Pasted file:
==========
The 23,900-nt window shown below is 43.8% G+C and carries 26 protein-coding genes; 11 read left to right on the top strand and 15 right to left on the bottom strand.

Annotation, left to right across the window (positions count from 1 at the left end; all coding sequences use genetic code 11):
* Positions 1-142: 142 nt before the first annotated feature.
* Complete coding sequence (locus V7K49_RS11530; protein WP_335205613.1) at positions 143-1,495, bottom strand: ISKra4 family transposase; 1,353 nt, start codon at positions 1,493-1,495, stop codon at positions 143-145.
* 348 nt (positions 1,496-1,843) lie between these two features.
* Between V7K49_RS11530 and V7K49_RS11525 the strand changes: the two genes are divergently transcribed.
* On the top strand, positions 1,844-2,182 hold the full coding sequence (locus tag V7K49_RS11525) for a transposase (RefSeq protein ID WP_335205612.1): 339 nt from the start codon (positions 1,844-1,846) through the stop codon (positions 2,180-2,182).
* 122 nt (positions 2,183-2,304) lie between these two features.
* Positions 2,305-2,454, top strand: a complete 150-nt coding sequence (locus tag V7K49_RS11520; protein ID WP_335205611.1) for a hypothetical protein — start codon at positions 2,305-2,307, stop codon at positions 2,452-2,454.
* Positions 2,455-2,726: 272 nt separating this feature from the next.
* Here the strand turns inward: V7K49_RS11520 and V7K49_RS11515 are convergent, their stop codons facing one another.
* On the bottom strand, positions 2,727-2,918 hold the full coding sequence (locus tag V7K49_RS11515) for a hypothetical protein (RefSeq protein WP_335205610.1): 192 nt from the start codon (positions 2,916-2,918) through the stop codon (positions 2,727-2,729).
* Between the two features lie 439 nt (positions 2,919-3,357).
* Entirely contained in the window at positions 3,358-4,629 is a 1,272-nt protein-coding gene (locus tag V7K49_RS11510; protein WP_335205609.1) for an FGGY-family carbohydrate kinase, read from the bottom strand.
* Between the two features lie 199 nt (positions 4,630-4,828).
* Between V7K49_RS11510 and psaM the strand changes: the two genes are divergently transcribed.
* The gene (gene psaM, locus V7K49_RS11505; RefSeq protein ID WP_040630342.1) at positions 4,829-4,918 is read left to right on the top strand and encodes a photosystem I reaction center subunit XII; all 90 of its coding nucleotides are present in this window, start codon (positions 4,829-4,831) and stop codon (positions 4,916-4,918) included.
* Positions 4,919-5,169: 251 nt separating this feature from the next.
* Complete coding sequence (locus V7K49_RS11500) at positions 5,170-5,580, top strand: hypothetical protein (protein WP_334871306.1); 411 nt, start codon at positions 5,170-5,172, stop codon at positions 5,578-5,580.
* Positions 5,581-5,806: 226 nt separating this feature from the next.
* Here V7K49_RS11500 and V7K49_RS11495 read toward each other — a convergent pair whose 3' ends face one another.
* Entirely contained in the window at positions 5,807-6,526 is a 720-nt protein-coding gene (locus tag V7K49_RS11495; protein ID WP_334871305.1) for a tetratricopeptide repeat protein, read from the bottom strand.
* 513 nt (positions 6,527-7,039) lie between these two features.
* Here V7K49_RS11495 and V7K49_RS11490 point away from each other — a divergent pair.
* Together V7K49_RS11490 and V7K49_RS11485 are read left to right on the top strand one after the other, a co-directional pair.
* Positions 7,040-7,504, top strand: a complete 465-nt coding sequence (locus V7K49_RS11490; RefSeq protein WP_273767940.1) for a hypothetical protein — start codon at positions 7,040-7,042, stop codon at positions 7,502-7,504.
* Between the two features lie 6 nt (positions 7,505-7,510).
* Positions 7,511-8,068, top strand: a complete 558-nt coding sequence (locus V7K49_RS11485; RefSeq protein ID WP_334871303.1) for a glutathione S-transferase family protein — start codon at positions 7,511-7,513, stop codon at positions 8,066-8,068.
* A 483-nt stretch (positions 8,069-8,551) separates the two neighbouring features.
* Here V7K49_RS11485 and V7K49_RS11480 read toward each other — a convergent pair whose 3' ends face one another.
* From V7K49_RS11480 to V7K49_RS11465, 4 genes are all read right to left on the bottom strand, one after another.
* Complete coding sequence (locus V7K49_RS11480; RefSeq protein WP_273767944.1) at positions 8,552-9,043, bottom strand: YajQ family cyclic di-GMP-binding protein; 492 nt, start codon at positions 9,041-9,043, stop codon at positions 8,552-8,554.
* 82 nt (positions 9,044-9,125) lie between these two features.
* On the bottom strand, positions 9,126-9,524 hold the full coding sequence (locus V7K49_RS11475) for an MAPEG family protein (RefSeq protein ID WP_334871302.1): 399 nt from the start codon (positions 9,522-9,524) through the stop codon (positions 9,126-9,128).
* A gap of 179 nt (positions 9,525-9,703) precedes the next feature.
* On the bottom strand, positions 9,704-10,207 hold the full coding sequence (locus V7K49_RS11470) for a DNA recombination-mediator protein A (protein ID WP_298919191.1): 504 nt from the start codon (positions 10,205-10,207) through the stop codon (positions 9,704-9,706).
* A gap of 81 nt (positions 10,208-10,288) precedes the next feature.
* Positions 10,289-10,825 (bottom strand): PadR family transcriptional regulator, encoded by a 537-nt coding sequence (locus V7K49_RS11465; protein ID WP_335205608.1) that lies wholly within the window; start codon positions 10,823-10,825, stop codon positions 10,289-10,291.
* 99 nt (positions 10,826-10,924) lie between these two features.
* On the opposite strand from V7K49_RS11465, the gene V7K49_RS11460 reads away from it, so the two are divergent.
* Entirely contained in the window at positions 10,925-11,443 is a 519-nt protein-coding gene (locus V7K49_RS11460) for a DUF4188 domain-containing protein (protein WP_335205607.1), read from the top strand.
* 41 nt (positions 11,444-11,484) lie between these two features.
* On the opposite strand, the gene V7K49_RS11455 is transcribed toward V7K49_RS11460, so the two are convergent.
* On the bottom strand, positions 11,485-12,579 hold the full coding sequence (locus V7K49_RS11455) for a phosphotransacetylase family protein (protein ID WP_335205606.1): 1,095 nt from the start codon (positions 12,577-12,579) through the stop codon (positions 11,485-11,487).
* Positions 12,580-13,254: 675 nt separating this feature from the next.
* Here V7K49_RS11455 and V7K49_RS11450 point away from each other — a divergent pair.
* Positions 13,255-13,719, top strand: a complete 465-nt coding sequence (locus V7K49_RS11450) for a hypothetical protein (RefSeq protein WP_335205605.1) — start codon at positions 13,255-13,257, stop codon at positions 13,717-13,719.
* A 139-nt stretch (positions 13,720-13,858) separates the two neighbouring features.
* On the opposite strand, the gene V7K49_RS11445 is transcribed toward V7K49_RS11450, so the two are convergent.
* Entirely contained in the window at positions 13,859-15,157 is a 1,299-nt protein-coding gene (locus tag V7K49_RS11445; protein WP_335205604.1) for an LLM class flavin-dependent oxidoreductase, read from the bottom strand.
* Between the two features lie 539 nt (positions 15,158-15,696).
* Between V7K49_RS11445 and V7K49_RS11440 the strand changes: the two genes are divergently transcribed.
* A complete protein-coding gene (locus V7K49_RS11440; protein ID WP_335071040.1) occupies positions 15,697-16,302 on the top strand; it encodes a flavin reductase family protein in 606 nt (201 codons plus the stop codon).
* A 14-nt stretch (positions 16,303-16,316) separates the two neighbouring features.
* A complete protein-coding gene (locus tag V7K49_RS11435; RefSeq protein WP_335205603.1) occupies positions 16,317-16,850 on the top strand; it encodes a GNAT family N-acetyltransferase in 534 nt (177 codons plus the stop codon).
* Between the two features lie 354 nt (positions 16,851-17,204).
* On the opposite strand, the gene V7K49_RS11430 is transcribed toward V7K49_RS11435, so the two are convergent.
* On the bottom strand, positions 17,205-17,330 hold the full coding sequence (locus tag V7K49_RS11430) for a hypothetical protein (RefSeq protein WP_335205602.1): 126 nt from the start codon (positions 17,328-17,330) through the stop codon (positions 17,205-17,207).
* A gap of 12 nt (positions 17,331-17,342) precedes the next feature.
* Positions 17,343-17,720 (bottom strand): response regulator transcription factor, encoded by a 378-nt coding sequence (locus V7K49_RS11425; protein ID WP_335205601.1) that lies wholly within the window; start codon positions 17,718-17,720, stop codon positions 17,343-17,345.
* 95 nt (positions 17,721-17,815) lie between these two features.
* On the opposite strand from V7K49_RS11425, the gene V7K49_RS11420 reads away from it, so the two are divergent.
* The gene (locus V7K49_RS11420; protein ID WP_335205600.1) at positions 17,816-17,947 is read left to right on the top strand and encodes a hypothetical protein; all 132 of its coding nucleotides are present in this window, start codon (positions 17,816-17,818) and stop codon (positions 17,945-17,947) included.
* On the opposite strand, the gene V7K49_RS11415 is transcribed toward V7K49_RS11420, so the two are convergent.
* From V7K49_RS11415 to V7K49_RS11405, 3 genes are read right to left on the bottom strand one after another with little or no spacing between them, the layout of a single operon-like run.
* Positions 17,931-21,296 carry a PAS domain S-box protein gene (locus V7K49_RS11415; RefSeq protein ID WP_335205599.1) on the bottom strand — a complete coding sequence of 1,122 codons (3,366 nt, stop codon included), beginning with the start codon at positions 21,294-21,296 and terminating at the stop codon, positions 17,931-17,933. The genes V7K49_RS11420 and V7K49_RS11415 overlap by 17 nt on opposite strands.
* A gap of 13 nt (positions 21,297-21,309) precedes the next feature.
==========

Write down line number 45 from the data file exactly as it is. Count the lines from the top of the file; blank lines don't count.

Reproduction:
* Positions 12,580-13,254: 675 nt separating this feature from the next.